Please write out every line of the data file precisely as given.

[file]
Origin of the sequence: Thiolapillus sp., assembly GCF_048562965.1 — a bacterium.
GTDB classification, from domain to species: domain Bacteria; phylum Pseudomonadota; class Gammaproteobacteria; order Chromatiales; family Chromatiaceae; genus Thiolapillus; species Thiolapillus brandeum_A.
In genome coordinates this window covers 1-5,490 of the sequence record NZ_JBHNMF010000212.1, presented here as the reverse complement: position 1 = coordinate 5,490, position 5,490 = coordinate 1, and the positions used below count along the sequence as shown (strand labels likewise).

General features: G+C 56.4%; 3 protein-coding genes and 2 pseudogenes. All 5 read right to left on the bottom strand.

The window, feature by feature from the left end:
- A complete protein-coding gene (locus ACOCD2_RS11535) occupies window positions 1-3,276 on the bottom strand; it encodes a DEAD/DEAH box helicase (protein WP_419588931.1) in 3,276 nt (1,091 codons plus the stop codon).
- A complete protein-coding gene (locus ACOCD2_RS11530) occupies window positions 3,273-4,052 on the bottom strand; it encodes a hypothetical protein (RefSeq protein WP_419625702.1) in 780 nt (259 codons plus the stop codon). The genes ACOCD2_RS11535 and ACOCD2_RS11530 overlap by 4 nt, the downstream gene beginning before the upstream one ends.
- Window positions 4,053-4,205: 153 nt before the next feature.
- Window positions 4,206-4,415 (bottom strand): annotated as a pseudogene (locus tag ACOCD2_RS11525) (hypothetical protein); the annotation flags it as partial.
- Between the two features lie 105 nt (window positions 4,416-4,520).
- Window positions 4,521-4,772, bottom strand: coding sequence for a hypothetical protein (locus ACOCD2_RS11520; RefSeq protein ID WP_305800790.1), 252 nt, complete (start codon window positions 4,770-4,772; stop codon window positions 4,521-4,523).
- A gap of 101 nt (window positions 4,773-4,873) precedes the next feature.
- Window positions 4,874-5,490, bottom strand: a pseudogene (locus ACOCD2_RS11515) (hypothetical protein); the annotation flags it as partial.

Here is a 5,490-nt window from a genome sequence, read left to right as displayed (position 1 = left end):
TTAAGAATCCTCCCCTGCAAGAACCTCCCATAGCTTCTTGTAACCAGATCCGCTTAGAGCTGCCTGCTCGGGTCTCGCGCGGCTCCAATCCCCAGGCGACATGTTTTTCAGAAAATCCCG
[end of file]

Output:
Origin of the sequence: Thiolapillus sp., assembly GCF_048562965.1 — a bacterium.
GTDB classification, from domain to species: domain Bacteria; phylum Pseudomonadota; class Gammaproteobacteria; order Chromatiales; family Chromatiaceae; genus Thiolapillus; species Thiolapillus brandeum_A.
In genome coordinates this window covers 1-5,490 of the sequence record NZ_JBHNMF010000212.1, presented here as the reverse complement: position 1 = coordinate 5,490, position 5,490 = coordinate 1, and the positions used below count along the sequence as shown (strand labels likewise).

General features: G+C 56.4%; 3 protein-coding genes and 2 pseudogenes. All 5 read right to left on the bottom strand.

The window, feature by feature from the left end:
- A complete protein-coding gene (locus ACOCD2_RS11535) occupies window positions 1-3,276 on the bottom strand; it encodes a DEAD/DEAH box helicase (protein WP_419588931.1) in 3,276 nt (1,091 codons plus the stop codon).
- A complete protein-coding gene (locus ACOCD2_RS11530) occupies window positions 3,273-4,052 on the bottom strand; it encodes a hypothetical protein (RefSeq protein WP_419625702.1) in 780 nt (259 codons plus the stop codon). The genes ACOCD2_RS11535 and ACOCD2_RS11530 overlap by 4 nt, the downstream gene beginning before the upstream one ends.
- Window positions 4,053-4,205: 153 nt before the next feature.
- Window positions 4,206-4,415 (bottom strand): annotated as a pseudogene (locus tag ACOCD2_RS11525) (hypothetical protein); the annotation flags it as partial.
- Between the two features lie 105 nt (window positions 4,416-4,520).
- Window positions 4,521-4,772, bottom strand: coding sequence for a hypothetical protein (locus ACOCD2_RS11520; RefSeq protein ID WP_305800790.1), 252 nt, complete (start codon window positions 4,770-4,772; stop codon window positions 4,521-4,523).
- A gap of 101 nt (window positions 4,773-4,873) precedes the next feature.
- Window positions 4,874-5,490, bottom strand: a pseudogene (locus ACOCD2_RS11515) (hypothetical protein); the annotation flags it as partial.

Here is a 5,490-nt window from a genome sequence, read left to right as displayed (position 1 = left end):
TTAAGAATCCTCCCCTGCAAGAACCTCCCATAGCTTCTTGTAACCAGATCCGCTTAGAGCTGCCTGCTCGGGTCTCGCGCGGCTCCAATCCCCAGGCGACATGTTTTTCAGAAAATCCCG